Michael Collins Essay

Michael Collins

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“Michael Collins the Man Who Made Ireland”
     
“Michael Collins the Man Who Made Ireland” is a biography written by Tim Pat Coogan. Tim Pat Coogan is a famous author who was asked to write the biography by his former teacher Fr Michael O’Carroll. During the author’s childhood he was not told anything about Michael Collins. He learned it was a name that either people admired or hated. The reason for this was that some people think of Michael Collins as the man who gained Ireland’s independence, while others did not like it when he signed the Anglo-Irish Treaty in December, 1921, allowing the British to keep Northern Ireland and were against him for betraying Northern Ireland. When Coogan began his research he discovered that Collins was the founder of modern guerrilla warfare. Also, rulers, such a Mao Tse Tsung of China, had studied Collins tactics. Collins started out with just a small force of eleven men but managed, with all odds against him, to make one of the most powerful empires agree to Ireland’s independence.
     This book is all history and is very accurate in its telling of Michael Collins life. The book is so precise and it mentions so many people’s names it almost hard to keep track of who they are. This book has helped people learn more about the fight for the independence of Ireland and about a national hero who should never be forgotten. In my opinion this book was great and I learned many interesting facts. I would only recommend this book to people who are interested in learning about the fight for Irish Independence and Michael Collins. The reason is because the author at times gives too much detail that is not essential to the story and that makes the book a little boring. The most memorable part of the book is the way that Collins fought the British with so few men and supplies. Most of the men only had revolvers and pistols. His squads had eleven men or fewer yet they went up against much larger numbers of troops that were heavily armed. I was amazed with the intelligence network Michael Collins set up to spy on the British. He used the information from his network to plan where and whom his assignation squads would hit.
      The difference between De Valera and Michael Collins was very interesting to me because of the way it played out.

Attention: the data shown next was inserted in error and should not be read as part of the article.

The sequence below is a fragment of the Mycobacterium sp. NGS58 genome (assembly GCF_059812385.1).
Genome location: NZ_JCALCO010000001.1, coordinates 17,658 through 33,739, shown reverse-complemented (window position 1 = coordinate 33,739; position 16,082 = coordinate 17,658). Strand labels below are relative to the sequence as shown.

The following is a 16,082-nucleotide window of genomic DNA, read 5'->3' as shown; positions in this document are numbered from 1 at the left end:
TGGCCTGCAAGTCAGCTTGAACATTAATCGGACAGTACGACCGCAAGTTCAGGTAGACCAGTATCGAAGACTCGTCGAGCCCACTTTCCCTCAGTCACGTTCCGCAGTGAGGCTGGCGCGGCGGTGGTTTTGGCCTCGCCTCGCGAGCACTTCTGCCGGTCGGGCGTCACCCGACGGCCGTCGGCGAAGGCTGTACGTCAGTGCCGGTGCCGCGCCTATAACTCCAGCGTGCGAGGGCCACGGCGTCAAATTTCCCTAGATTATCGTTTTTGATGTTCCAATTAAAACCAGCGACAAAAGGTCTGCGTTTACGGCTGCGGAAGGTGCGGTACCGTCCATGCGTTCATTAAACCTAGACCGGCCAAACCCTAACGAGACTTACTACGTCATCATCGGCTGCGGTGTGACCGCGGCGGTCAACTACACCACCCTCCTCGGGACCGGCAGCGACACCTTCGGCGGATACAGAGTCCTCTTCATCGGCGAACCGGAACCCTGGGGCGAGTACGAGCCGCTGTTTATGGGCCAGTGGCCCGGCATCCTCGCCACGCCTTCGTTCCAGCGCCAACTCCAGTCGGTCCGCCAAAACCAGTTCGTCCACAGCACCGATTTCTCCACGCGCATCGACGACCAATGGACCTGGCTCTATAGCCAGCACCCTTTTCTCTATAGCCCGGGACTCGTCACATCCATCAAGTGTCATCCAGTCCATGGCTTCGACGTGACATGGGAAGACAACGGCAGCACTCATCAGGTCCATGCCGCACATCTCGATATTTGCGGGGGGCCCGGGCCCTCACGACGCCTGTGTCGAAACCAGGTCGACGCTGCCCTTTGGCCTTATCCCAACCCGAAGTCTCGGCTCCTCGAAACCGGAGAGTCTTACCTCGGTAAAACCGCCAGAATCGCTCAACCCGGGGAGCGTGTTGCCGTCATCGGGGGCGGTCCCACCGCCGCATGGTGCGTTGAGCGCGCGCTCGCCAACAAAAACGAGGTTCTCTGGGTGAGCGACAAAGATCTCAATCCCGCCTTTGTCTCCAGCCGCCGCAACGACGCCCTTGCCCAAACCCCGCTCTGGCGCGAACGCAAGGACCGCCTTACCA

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De Valera wanted to have general warfare with the British. While Michael Collins wanted to keep using Guerrilla tactics. When Michael Collins signed the Anglo-Irish Treaty De Valera resigned as president and became Michael Collins Opponent in the civil war.
     When the time came to negotiate with the British, even though De Valera was an experienced negotiator, he chose instead to send others to parley against the far more experienced British team. He did this because he knew that neither a Republic nor a United Ireland could be won at the conference, so he refused to attend. Instead, he sent Arthur Griffith and Michael Collins to head the Irish delegation. Neither Griffith nor Collins wanted to go. Michael Collins stated that he was a soldier, not a politician. Michael Collins knew that a Republic that included Ulster was not possible at that time. Michael Collins knew a Treaty that excluded Ulster would be taken badly in Dublin, but he decided that a step toward Irish independence was better than an all-out war that would mean more bloodshed. This treaty signed by Michael Collins turned Ireland from a country fighting for independence into a country at civil war. Collins made every effort to avoid a civil war. He drafted a new constitution which he hoped would be acceptable to De Valera. The rebels had been Collins' comrades-in-arms and he wanted to avoid killing them, but his efforts failed. In a move to dislodge Republican troops who had taken over the Four Courts building, on June 28th, Collins ordered the shelling of the Four Courts. On July 6, 1922, the Provisional Government appointed a Council of War and Collins became Commander-in-Chief of the National Army.